Jesus and the level playing field

26th Sunday Ordinary time, 9-30-18

Numbers 11:25-29; Psalm 19:8-14, James 5:1-6, Mark 9: 38-48

I was talking to a priest friend a couple of weeks ago, and we were discussing how to make our faith lives more meaningful. She said she had bought a “What Would Jesus Do?” bracelet.  I was pretty skeptical that a bracelet would help; I asked, “Really?” “Yes,” she said with great enthusiasm, “It makes me think about what I’m doing, and ask if Jesus would do it.”

And that is exactly what all of our readings are about today. They all are “rubber meets the road”/ “what would Jesus do” situations.  If you heard Fr. Joe’s homily last Sunday, you heard him explain that a child was the least valuable person in a household in Jesus’ day.  A child was not an asset, but a liability!  And yet Jesus teaches that if anyone welcomes a child into their life (and we can expand that to mean any social outcast or any marginalized person), then they welcome Jesus into their life, and not only welcome Jesus but also God.

Our reading in Mark begins today with the very next verse; you could call it an attitude adjustment session. John speaks up and asks about a man he saw performing a healing miracle in the name of Jesus. This is the same John who was arguing last week about being the greatest of the apostles. John would like to shut that healer down, since that man wasn’t with Jesus and the apostles.  He says, “We tried to prevent him from doing it”. That guy was a “them” and not one of “us”.  Jesus says, “Don’t stop him!  If he can do a miracle in my name to heal someone, at least he won’t be bad mouthing me!”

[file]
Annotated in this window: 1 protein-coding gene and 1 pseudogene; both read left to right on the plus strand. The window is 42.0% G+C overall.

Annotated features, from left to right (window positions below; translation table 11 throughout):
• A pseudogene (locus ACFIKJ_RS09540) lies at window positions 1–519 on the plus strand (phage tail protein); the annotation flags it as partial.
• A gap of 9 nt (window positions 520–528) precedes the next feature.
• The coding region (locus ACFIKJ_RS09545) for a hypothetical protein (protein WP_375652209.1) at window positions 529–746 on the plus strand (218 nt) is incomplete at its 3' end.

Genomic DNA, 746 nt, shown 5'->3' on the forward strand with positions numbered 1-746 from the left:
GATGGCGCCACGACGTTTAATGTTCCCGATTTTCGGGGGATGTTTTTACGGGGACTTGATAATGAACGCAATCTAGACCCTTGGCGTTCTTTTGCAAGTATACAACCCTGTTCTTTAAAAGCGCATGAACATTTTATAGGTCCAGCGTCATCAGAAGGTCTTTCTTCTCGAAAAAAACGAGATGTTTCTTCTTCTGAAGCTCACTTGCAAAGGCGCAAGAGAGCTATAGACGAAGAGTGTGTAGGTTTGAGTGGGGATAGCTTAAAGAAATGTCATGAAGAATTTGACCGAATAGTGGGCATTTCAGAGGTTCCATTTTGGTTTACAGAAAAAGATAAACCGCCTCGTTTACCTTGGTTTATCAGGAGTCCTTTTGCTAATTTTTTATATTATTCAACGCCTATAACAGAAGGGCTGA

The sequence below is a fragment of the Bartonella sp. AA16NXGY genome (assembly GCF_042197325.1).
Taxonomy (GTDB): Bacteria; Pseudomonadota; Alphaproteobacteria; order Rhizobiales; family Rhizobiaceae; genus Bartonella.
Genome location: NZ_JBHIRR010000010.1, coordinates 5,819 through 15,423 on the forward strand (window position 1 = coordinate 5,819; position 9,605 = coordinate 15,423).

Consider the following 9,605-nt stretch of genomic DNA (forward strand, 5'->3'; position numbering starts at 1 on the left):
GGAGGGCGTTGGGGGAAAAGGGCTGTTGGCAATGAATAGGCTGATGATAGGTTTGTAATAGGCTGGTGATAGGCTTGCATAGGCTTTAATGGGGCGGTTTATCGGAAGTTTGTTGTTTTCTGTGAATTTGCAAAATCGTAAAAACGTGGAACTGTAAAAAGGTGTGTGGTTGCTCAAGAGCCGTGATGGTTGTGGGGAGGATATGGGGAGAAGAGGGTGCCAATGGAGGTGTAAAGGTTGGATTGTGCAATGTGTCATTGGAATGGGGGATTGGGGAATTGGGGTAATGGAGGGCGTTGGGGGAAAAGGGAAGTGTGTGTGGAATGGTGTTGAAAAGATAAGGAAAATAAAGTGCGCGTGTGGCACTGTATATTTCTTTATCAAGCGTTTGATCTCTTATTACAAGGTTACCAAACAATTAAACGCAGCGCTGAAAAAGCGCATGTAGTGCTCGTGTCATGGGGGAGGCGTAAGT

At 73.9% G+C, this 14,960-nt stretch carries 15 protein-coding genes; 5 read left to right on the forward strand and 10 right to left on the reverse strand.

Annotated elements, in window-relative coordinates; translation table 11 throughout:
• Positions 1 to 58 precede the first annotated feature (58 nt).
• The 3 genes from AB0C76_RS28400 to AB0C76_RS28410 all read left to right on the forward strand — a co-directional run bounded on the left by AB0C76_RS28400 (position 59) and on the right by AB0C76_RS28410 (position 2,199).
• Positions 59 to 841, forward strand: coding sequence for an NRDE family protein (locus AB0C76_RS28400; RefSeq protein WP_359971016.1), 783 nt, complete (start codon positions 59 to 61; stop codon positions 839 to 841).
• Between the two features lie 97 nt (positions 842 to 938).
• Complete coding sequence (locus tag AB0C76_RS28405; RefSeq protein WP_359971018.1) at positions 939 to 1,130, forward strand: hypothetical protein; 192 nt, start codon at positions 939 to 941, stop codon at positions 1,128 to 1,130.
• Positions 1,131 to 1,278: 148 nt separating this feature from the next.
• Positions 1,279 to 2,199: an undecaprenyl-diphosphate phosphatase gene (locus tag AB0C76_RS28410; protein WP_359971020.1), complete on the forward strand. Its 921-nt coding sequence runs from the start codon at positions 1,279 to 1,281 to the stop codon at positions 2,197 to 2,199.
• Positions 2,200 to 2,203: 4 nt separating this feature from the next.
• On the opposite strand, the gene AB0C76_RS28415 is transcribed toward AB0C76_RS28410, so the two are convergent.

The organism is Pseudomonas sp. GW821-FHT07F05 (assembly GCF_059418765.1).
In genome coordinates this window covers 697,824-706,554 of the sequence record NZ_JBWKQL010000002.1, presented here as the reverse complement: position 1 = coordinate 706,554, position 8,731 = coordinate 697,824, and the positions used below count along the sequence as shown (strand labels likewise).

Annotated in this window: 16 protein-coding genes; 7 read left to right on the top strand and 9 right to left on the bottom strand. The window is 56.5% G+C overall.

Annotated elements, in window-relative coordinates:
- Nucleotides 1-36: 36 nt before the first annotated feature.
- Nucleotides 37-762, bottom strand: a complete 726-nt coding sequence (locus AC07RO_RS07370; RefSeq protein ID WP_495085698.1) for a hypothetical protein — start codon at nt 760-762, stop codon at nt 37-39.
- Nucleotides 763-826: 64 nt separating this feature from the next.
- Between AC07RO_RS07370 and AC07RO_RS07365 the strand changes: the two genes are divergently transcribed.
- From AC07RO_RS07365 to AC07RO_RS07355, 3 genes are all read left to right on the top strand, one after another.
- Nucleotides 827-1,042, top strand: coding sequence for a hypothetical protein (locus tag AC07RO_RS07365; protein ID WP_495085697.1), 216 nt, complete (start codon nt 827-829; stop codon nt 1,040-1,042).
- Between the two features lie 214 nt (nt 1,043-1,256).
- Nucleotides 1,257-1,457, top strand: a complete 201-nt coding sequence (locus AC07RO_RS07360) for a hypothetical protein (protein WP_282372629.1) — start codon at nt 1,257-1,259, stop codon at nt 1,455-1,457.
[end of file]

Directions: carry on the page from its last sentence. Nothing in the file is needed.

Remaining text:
This is a wonderful answer, so very practical, with a touch of humor. At the same time, it tells us exactly what Jesus would do when confronting prejudice, or exclusion by someone who thinks they are elite and an insider, someone who imagines they have  privilege and priority over others just because of the people they know or travel with.  Some people always try to make the circle smaller.  By that I mean, they want to keep the power for themselves. They want to only associate with people who will agree with them.  Jesus is always making the circle bigger, including non-Jews, a tax collectors (Matthew), women, (like the one who washed his feet with her tears), political activists (Simon the zealot), a thief (Judas), fishermen (Peter/James/John),  and Paul (a Pharisee-of all things- and tent maker), to name a few.

Wait, there’s still more about any ideas of feeling superior. What about the poor and the needy?  Jesus has a way of making this very personal to the apostles.  There must have been many times that an apostle was given a cup of water on the long, dusty road to Jerusalem (no vending machines).  Jesus says that a person will be given a reward by God for as simple a thing as giving a follower of his a drink of water. In Luke, the apostles wanted to call down fire on a Samaritan village that wouldn’t give them water. (9: 54) A cup of water was important, just like many simple kindnesses we can do for others.  People can be rich or poor and still need kindness.  There is no “us” or “them” for Jesus.  Jesus is the ultimate level playing field.

What about the “children” of the world- those who are innocent, or naïve, those who are not clever, not quick, not wise, not experienced; those who have no one to protect or teach them, those who struggle with their faith or are easily led astray? There is no “me” and “you” in the kingdom of God, but there are severe consequences for taking advantage of the vulnerable or using them unfairly – like being thrown into the sea with a millstone around their neck! Have you ever seen a millstone? It doesn’t take a WWJD bracelet to figure out Jesus’ attitude toward those who prey on the vulnerable.